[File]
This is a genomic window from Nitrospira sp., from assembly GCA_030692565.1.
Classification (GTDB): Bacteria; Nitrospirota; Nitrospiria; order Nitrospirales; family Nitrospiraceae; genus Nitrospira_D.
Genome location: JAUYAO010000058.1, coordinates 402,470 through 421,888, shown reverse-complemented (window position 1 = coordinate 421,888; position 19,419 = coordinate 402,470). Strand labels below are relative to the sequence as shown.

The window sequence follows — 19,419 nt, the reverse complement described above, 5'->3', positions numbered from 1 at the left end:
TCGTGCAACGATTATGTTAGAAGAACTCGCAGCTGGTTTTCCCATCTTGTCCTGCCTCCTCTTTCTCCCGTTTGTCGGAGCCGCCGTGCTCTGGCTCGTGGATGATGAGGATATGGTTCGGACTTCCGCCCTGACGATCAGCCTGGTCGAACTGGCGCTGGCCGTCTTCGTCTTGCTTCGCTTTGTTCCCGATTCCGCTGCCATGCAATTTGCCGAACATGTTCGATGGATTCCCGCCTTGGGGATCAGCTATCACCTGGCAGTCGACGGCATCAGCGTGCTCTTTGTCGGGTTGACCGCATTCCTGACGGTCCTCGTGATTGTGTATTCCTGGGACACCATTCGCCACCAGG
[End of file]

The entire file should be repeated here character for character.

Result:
This is a genomic window from Nitrospira sp., from assembly GCA_030692565.1.
Classification (GTDB): Bacteria; Nitrospirota; Nitrospiria; order Nitrospirales; family Nitrospiraceae; genus Nitrospira_D.
Genome location: JAUYAO010000058.1, coordinates 402,470 through 421,888, shown reverse-complemented (window position 1 = coordinate 421,888; position 19,419 = coordinate 402,470). Strand labels below are relative to the sequence as shown.

The window sequence follows — 19,419 nt, the reverse complement described above, 5'->3', positions numbered from 1 at the left end:
TCGTGCAACGATTATGTTAGAAGAACTCGCAGCTGGTTTTCCCATCTTGTCCTGCCTCCTCTTTCTCCCGTTTGTCGGAGCCGCCGTGCTCTGGCTCGTGGATGATGAGGATATGGTTCGGACTTCCGCCCTGACGATCAGCCTGGTCGAACTGGCGCTGGCCGTCTTCGTCTTGCTTCGCTTTGTTCCCGATTCCGCTGCCATGCAATTTGCCGAACATGTTCGATGGATTCCCGCCTTGGGGATCAGCTATCACCTGGCAGTCGACGGCATCAGCGTGCTCTTTGTCGGGTTGACCGCATTCCTGACGGTCCTCGTGATTGTGTATTCCTGGGACACCATTCGCCACCAGG